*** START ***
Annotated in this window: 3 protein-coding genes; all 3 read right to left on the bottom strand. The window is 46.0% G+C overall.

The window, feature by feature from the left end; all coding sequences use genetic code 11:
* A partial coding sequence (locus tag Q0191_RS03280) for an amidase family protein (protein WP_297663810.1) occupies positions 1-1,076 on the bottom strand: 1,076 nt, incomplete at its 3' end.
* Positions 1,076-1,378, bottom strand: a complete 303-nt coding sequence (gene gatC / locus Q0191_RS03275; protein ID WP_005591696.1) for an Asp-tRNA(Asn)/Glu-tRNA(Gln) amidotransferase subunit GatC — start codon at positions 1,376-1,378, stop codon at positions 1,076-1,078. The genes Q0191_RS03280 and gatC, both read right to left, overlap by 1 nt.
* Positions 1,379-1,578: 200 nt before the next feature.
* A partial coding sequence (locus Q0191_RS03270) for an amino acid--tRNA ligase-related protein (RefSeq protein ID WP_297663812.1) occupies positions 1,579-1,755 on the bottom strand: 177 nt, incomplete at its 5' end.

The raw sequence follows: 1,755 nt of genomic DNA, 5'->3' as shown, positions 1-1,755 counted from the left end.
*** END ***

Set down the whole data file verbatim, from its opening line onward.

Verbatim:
Annotated in this window: 3 protein-coding genes; all 3 read right to left on the bottom strand. The window is 46.0% G+C overall.

The window, feature by feature from the left end; all coding sequences use genetic code 11:
* A partial coding sequence (locus tag Q0191_RS03280) for an amidase family protein (protein WP_297663810.1) occupies positions 1-1,076 on the bottom strand: 1,076 nt, incomplete at its 3' end.
* Positions 1,076-1,378, bottom strand: a complete 303-nt coding sequence (gene gatC / locus Q0191_RS03275; protein ID WP_005591696.1) for an Asp-tRNA(Asn)/Glu-tRNA(Gln) amidotransferase subunit GatC — start codon at positions 1,376-1,378, stop codon at positions 1,076-1,078. The genes Q0191_RS03280 and gatC, both read right to left, overlap by 1 nt.
* Positions 1,379-1,578: 200 nt before the next feature.
* A partial coding sequence (locus Q0191_RS03270) for an amino acid--tRNA ligase-related protein (RefSeq protein ID WP_297663812.1) occupies positions 1,579-1,755 on the bottom strand: 177 nt, incomplete at its 5' end.

The raw sequence follows: 1,755 nt of genomic DNA, 5'->3' as shown, positions 1-1,755 counted from the left end.